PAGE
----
Sunday, January 13, 2013

Enrichment Needs to Be Embedded, Not Added On

Being a teacher in a high poverty, rural district I have been expected to read a lot of books about how children in poverty are different when it comes to their ability to learn. Typically the argument is that the life they lead outside of school makes a difference in how they learn and what they learn.

I'm not brain researcher and I have no experience with students that come from upper middle class or wealthy homes either so to speculate on the truthfulness of these arguments would be just that. What I do have is a long term exposure to children that live in poverty because I grew up here from the perspective of a middle class upbringing (although to be truthful my parents worked long and hard to get to middle class even though they both have college degrees.)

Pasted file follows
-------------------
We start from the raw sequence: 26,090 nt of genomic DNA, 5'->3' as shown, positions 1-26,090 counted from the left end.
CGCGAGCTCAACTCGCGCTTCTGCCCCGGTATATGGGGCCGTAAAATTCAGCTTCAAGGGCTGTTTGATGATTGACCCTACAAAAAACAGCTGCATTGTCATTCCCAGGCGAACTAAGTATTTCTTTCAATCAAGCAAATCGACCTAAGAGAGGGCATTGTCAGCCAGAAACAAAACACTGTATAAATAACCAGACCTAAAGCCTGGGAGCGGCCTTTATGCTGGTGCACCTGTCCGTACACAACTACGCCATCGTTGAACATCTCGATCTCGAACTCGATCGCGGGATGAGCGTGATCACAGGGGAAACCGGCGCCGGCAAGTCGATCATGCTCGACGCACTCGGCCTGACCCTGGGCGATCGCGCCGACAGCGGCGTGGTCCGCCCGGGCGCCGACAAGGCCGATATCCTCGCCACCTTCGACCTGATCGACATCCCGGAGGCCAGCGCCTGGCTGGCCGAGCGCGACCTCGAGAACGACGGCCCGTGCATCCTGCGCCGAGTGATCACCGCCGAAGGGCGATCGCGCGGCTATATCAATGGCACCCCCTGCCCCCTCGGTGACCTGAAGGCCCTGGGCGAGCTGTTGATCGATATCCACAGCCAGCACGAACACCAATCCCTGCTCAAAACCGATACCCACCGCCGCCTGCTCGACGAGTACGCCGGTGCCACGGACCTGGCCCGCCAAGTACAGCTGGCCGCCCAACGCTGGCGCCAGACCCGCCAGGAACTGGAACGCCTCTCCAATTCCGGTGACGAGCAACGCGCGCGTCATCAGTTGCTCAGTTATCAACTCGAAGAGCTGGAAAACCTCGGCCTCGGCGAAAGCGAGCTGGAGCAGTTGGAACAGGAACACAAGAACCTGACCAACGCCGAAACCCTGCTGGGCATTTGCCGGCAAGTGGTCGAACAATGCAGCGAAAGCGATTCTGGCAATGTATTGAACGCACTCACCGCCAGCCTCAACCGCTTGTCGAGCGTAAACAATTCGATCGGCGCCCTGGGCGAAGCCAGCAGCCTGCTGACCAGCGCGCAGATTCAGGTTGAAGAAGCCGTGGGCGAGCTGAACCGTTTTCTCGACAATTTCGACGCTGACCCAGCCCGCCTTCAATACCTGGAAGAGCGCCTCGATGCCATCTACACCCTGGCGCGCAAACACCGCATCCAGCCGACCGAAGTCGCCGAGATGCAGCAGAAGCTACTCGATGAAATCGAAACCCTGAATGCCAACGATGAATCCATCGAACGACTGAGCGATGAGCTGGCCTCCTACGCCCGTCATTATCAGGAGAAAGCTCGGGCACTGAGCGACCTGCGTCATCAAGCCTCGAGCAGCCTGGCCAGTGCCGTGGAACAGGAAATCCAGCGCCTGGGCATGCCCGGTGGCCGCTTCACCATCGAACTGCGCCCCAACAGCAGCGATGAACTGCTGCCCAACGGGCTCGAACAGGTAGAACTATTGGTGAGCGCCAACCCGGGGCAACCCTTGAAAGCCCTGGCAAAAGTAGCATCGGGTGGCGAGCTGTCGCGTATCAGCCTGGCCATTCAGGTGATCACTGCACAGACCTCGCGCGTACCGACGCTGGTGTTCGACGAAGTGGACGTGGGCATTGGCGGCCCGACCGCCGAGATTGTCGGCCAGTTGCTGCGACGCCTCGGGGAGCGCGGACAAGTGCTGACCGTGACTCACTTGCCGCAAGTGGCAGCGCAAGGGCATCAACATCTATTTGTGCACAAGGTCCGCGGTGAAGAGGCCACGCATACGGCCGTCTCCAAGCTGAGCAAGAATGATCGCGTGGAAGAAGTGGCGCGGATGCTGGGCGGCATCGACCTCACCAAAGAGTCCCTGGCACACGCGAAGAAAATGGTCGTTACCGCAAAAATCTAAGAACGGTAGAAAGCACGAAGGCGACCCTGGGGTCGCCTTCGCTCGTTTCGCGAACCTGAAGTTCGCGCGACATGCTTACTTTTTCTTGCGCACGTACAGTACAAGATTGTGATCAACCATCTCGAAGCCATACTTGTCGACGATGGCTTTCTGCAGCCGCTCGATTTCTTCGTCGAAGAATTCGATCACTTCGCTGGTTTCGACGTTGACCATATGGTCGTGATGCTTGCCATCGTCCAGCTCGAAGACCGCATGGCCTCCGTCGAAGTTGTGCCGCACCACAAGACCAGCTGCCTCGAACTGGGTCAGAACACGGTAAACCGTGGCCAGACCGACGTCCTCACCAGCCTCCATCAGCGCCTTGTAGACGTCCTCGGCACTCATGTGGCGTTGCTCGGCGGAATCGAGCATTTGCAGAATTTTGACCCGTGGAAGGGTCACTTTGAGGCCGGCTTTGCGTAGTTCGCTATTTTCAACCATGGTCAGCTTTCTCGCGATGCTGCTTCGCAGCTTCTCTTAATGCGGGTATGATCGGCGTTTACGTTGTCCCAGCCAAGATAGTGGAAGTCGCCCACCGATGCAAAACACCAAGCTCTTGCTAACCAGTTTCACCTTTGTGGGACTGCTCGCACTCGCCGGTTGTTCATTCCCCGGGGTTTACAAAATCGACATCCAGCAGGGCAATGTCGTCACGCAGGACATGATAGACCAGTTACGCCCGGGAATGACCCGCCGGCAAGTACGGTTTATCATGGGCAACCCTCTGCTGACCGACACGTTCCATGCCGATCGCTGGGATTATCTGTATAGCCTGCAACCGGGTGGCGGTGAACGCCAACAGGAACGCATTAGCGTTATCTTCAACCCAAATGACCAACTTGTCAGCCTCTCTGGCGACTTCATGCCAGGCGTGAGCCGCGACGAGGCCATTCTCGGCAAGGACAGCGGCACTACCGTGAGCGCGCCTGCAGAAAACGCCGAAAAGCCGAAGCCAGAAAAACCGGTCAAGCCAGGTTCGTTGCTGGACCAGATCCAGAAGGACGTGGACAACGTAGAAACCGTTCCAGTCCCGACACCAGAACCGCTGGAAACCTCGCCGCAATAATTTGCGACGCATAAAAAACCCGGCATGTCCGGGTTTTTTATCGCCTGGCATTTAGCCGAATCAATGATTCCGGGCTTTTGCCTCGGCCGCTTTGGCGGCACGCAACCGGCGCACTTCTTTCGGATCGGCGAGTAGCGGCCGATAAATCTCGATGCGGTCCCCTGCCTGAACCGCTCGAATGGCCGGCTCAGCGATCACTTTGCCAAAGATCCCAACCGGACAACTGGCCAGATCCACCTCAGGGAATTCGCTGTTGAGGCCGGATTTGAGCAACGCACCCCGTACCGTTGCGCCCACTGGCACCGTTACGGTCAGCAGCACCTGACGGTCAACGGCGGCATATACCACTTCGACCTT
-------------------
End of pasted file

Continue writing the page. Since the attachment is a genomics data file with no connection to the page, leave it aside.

I have been reading Teaching with Poverty in Mind by Eric Jensen. I see a lot of familiar information in the book, things I have been exposed to since I was in my education classes. Something that is sticking with me from this book is the idea of student enrichment. The idea being that students in high poverty areas need more enrichment opportunities at school because they get fewer of those opportunities at home.

Did I mention we have a very large percentage of our students that ride buses home? Guess who don't get to participate in enrichment activities outside of school?

This year my school started a before school enrichment program (with a 'let's increase our test scores by doing computer based learning' component). Students have the opportunity three times a week to participate in an activity during time they used to sit in our gym to get ready for the day. I am pretty sure this just isn't enough enrichment to bridge the gap.

I realize that enrichment to my students has to happen in the classroom, but what exactly does that entail? How do I give my students enriching learning activities during the school day? I'm pretty sure that I can't do it successfully if all I do is test prep. Seriously.

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